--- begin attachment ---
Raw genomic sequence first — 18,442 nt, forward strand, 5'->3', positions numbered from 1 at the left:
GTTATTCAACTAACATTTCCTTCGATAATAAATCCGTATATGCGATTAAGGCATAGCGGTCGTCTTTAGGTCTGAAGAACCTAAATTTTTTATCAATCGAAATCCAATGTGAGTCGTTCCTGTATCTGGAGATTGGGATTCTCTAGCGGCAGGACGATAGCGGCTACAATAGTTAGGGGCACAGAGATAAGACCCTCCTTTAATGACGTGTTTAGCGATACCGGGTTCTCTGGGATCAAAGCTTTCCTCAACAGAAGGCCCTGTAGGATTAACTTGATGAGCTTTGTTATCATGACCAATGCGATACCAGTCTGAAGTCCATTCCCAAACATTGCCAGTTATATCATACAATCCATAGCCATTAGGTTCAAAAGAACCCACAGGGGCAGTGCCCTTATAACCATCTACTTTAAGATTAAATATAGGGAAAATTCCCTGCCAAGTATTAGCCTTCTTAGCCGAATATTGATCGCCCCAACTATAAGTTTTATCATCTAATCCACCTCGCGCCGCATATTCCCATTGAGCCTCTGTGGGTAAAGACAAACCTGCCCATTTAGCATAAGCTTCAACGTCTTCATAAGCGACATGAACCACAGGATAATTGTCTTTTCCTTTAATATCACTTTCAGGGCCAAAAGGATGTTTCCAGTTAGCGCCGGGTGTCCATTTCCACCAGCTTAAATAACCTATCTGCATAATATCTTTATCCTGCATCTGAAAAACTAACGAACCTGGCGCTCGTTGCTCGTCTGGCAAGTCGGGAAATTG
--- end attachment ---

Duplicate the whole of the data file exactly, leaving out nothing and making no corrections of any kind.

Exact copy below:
Raw genomic sequence first — 18,442 nt, forward strand, 5'->3', positions numbered from 1 at the left:
GTTATTCAACTAACATTTCCTTCGATAATAAATCCGTATATGCGATTAAGGCATAGCGGTCGTCTTTAGGTCTGAAGAACCTAAATTTTTTATCAATCGAAATCCAATGTGAGTCGTTCCTGTATCTGGAGATTGGGATTCTCTAGCGGCAGGACGATAGCGGCTACAATAGTTAGGGGCACAGAGATAAGACCCTCCTTTAATGACGTGTTTAGCGATACCGGGTTCTCTGGGATCAAAGCTTTCCTCAACAGAAGGCCCTGTAGGATTAACTTGATGAGCTTTGTTATCATGACCAATGCGATACCAGTCTGAAGTCCATTCCCAAACATTGCCAGTTATATCATACAATCCATAGCCATTAGGTTCAAAAGAACCCACAGGGGCAGTGCCCTTATAACCATCTACTTTAAGATTAAATATAGGGAAAATTCCCTGCCAAGTATTAGCCTTCTTAGCCGAATATTGATCGCCCCAACTATAAGTTTTATCATCTAATCCACCTCGCGCCGCATATTCCCATTGAGCCTCTGTGGGTAAAGACAAACCTGCCCATTTAGCATAAGCTTCAACGTCTTCATAAGCGACATGAACCACAGGATAATTGTCTTTTCCTTTAATATCACTTTCAGGGCCAAAAGGATGTTTCCAGTTAGCGCCGGGTGTCCATTTCCACCAGCTTAAATAACCTATCTGCATAATATCTTTATCCTGCATCTGAAAAACTAACGAACCTGGCGCTCGTTGCTCGTCTGGCAAGTCGGGAAATTG